Concerning the assignment of an ideal part of a commercial enterprise comprising a real estate – we have to mention the legal conclusionscontained in a ruling No. 113 dd.12.06.2012 under case No. 271/2011 of District Court, Pleven and in a ruling No. 303 dd.27.11.2013 of an Appellate Court, Veliko Tarnovo by which a ruling 113 is re-confirmed. The issue that is dealt with concerns the transfer of an ideal part of a commercial enterprise. The appellate court has re-confirmed the legal conclusions of the district court that in order for the assignment of aggregate comprising a real estate to take legal effect, a resolution of the General Assembly of the company shall be adopted. This is the case although per argumentum a fortiori upon assignment of a part of the commercial enterprise such a resolution under art. 15, para 2 in connection with art. 262 p of the Commercial Act should not be required. However, according to the practice of the appellate courts if the law or the company’s incorporation act envisages that the transfer of a real estate falls within the authority of the General Assembly, then such a resolution shall be taken in the respective manner and the minutes of the General Assembly shall be filed with the Commercial Register upon entry of the deal.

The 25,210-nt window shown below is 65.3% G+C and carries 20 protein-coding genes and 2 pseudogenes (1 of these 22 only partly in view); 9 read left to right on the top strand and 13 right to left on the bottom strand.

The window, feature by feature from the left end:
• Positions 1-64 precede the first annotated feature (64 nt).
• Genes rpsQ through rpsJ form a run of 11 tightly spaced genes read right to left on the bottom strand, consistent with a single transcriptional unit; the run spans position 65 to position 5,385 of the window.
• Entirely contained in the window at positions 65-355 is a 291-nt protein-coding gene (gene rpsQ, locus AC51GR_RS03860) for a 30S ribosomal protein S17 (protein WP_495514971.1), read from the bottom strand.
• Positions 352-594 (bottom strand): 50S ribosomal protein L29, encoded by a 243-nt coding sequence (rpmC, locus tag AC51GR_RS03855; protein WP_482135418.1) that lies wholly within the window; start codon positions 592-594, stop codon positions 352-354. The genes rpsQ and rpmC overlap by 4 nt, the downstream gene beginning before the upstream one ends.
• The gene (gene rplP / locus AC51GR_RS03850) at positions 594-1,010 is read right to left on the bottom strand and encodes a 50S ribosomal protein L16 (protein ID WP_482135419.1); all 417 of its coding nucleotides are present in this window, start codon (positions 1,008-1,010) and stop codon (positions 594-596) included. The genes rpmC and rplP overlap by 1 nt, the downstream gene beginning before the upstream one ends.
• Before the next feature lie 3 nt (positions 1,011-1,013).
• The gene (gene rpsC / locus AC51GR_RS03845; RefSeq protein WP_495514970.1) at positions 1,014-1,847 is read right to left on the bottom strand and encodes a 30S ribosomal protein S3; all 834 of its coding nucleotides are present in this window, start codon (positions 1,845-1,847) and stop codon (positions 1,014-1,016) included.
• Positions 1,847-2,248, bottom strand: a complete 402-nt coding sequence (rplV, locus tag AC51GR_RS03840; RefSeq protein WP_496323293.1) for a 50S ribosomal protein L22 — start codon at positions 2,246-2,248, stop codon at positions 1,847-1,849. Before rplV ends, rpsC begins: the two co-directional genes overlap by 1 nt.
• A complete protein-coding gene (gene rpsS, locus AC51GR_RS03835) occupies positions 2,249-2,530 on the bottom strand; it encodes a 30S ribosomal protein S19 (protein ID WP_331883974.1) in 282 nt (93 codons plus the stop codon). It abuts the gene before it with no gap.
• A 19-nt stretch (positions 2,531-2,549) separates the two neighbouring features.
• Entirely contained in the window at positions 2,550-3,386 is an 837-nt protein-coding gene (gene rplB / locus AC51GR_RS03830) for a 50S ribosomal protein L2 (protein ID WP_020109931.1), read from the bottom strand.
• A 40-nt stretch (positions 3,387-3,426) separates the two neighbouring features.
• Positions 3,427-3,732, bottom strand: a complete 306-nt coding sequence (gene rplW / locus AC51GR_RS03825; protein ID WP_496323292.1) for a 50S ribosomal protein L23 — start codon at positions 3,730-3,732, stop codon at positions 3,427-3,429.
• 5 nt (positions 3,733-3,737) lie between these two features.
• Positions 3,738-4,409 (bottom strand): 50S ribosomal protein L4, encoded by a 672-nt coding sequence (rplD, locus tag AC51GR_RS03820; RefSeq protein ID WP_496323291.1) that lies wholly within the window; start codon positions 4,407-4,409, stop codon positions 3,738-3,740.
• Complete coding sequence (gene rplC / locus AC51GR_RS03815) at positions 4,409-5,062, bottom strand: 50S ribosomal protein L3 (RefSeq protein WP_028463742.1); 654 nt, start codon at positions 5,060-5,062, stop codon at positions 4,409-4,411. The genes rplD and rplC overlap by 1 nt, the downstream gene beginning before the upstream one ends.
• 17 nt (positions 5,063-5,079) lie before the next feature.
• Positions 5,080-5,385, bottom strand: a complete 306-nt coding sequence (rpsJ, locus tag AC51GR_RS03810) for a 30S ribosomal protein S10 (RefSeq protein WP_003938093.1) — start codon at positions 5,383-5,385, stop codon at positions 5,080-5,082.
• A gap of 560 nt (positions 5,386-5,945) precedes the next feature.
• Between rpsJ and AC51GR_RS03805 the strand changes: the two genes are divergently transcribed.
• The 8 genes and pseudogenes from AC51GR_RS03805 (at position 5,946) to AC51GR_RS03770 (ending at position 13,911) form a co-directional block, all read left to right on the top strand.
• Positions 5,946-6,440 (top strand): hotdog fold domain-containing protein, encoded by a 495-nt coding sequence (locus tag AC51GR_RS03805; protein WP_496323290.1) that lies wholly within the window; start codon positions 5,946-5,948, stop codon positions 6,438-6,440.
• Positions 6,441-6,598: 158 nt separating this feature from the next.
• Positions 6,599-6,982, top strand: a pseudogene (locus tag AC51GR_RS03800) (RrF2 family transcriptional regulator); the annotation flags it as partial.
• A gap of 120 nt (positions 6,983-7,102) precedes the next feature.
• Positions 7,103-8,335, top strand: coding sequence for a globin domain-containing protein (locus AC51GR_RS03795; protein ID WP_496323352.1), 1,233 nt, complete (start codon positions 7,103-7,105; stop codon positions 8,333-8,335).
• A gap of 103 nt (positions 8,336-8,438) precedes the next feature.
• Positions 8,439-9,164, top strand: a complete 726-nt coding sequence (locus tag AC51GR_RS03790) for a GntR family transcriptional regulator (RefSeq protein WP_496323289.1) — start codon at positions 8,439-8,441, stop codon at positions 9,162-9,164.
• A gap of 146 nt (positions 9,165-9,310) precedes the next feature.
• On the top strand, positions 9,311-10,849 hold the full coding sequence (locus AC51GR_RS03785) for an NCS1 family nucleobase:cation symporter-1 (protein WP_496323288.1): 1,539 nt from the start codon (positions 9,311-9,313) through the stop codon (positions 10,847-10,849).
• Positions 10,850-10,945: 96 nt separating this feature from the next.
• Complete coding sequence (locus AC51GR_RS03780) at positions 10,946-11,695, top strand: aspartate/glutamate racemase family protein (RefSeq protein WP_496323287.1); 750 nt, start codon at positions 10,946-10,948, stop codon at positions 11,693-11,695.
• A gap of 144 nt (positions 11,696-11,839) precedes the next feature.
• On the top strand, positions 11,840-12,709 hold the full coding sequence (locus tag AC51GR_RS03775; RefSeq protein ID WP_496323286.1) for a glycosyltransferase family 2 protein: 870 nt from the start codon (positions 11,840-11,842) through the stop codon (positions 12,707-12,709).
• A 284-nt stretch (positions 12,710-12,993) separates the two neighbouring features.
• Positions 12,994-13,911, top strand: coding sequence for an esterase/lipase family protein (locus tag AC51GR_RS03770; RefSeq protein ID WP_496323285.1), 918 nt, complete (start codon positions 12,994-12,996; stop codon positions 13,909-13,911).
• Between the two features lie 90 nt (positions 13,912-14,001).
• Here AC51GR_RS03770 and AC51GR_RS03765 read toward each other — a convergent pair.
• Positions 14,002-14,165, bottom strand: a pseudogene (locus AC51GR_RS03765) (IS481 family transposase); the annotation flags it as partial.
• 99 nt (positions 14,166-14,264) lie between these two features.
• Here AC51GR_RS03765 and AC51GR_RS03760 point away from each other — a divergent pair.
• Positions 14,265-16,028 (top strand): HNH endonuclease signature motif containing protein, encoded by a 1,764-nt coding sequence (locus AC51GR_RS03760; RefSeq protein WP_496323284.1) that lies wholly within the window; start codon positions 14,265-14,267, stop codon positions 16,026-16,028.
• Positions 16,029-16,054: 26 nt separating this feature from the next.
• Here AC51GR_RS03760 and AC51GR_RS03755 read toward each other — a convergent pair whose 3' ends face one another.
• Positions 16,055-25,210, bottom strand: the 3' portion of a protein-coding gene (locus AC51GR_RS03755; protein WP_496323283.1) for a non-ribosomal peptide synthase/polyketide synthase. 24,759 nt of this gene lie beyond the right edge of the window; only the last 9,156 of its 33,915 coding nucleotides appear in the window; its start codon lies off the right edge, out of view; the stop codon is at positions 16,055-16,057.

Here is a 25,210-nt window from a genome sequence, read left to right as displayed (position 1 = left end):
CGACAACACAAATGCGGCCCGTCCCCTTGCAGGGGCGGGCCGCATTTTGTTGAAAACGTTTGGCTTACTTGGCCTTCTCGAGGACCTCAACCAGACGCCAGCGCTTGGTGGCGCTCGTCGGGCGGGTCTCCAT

Particularly interesting is the issue with the assignment of the factual relations. The factual relations do not confer particular rights or obligations to the persons involved therein and their existing and emerging do not cause a concrete legal effect. Therefore, from the assignment no legal succession arises. The factual relations include the information in possession of the company such as know-how, gained experience, staff qualification and organization of the business activity. Following the fact that no legal succession is concerned, in the theory is laid down the conception that these factual relations should continue with other persons having been involved through substitution of the participating legal subjects. For instance, information kept by the company should be provided to the acquirer as well and the latter has to be given the opportunity to take use of the actual organization of the production and business activity. The contact details of the clients shall also be provided from the assigning company to the acquirer.